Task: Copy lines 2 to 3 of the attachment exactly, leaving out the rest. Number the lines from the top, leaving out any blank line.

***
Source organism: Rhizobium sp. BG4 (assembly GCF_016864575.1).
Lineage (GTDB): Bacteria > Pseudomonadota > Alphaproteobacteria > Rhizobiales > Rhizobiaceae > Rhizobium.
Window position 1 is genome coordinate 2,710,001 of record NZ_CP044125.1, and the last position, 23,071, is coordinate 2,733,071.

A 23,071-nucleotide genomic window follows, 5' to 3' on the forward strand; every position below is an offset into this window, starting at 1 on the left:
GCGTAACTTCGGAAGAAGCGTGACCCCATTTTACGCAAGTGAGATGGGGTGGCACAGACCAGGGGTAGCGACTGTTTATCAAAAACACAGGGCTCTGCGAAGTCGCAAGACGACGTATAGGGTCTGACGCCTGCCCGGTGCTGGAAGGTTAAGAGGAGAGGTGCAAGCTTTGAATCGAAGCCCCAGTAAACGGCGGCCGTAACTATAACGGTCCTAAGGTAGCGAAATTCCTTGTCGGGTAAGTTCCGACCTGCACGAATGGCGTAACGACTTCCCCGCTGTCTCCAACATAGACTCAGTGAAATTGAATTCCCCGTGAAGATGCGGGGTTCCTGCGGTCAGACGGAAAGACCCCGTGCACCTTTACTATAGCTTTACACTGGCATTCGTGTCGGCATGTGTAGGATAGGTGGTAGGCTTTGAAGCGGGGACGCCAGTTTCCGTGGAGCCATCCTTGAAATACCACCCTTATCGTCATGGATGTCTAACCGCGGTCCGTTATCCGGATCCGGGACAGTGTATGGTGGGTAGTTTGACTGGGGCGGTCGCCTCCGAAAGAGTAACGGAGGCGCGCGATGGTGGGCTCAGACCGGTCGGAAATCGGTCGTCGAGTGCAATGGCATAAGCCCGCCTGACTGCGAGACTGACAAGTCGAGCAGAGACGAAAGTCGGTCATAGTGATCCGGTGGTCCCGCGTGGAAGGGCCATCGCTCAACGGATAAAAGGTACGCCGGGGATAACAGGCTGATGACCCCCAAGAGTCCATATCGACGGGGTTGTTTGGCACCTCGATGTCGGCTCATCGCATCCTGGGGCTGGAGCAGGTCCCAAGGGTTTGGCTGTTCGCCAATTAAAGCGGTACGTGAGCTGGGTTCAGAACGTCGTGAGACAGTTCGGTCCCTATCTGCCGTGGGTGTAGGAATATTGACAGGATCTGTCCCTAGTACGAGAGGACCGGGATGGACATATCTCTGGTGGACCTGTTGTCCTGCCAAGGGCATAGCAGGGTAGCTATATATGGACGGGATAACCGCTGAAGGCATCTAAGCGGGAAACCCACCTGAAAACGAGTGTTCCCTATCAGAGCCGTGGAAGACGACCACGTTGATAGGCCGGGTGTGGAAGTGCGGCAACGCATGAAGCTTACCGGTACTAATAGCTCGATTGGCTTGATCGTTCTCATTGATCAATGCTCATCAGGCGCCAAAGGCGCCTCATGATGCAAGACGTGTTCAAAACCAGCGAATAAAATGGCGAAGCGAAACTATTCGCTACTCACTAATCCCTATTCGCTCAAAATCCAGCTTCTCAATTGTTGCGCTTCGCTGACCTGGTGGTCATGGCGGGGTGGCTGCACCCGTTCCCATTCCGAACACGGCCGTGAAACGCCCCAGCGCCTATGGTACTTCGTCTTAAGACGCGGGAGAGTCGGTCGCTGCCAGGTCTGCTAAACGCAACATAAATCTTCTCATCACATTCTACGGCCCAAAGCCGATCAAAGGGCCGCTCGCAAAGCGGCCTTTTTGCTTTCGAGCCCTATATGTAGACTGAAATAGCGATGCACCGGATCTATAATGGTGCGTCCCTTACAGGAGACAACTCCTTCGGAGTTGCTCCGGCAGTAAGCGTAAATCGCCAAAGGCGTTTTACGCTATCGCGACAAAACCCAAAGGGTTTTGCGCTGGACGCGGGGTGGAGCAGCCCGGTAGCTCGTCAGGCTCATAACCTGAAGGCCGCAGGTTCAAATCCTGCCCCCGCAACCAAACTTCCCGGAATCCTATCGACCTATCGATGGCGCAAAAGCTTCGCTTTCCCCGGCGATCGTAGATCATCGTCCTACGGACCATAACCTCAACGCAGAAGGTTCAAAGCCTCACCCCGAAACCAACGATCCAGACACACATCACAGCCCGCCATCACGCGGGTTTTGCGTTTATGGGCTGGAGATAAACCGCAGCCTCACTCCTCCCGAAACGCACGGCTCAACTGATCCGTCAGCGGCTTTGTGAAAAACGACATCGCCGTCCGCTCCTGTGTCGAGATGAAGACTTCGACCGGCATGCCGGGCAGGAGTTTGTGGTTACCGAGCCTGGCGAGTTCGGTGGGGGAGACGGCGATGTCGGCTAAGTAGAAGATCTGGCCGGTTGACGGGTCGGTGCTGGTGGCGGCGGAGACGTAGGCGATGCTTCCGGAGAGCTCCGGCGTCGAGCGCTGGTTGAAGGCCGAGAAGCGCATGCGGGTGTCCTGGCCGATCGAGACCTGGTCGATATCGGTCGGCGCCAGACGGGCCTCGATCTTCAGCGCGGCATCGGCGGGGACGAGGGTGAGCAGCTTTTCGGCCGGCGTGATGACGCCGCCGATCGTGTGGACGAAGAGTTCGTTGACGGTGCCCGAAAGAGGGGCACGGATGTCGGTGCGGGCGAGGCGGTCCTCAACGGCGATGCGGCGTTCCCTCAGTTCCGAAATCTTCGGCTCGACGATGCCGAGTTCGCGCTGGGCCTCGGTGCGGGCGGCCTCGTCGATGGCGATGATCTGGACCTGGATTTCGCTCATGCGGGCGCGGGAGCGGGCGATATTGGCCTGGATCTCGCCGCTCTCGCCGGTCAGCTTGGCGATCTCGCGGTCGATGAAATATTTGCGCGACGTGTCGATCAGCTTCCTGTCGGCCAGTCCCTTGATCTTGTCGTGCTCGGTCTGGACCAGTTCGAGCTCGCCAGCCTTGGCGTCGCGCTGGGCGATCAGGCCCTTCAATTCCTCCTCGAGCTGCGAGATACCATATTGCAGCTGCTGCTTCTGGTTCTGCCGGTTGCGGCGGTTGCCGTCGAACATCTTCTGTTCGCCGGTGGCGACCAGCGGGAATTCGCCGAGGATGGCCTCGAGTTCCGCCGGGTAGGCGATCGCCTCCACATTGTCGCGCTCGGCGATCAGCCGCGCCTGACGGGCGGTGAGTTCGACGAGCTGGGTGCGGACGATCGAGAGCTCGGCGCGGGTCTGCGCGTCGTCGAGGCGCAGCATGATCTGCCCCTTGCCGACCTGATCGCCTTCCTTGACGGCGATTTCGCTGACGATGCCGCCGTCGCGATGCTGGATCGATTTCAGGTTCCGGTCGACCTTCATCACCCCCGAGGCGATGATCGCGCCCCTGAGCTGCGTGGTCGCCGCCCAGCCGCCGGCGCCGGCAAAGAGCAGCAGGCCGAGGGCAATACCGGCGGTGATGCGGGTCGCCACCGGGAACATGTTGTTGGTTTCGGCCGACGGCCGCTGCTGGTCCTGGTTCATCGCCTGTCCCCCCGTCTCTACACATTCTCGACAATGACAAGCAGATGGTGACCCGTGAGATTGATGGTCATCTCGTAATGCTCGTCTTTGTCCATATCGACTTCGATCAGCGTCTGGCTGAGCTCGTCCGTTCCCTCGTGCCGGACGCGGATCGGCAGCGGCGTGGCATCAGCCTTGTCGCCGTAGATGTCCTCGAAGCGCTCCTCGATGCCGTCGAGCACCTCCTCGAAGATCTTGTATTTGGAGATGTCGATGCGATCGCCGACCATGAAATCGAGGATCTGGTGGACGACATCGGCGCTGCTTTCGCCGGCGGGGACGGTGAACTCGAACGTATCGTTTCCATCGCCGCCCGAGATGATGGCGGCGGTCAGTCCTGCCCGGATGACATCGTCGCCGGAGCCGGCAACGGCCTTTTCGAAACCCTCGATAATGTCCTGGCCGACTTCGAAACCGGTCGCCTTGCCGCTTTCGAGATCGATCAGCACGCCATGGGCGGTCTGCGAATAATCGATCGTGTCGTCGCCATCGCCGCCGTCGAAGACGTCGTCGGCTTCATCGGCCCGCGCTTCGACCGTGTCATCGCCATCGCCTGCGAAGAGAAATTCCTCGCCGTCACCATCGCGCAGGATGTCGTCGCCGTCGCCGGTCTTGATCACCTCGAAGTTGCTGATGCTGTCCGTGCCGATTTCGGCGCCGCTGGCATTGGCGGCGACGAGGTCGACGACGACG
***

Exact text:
Lineage (GTDB): Bacteria > Pseudomonadota > Alphaproteobacteria > Rhizobiales > Rhizobiaceae > Rhizobium.
Window position 1 is genome coordinate 2,710,001 of record NZ_CP044125.1, and the last position, 23,071, is coordinate 2,733,071.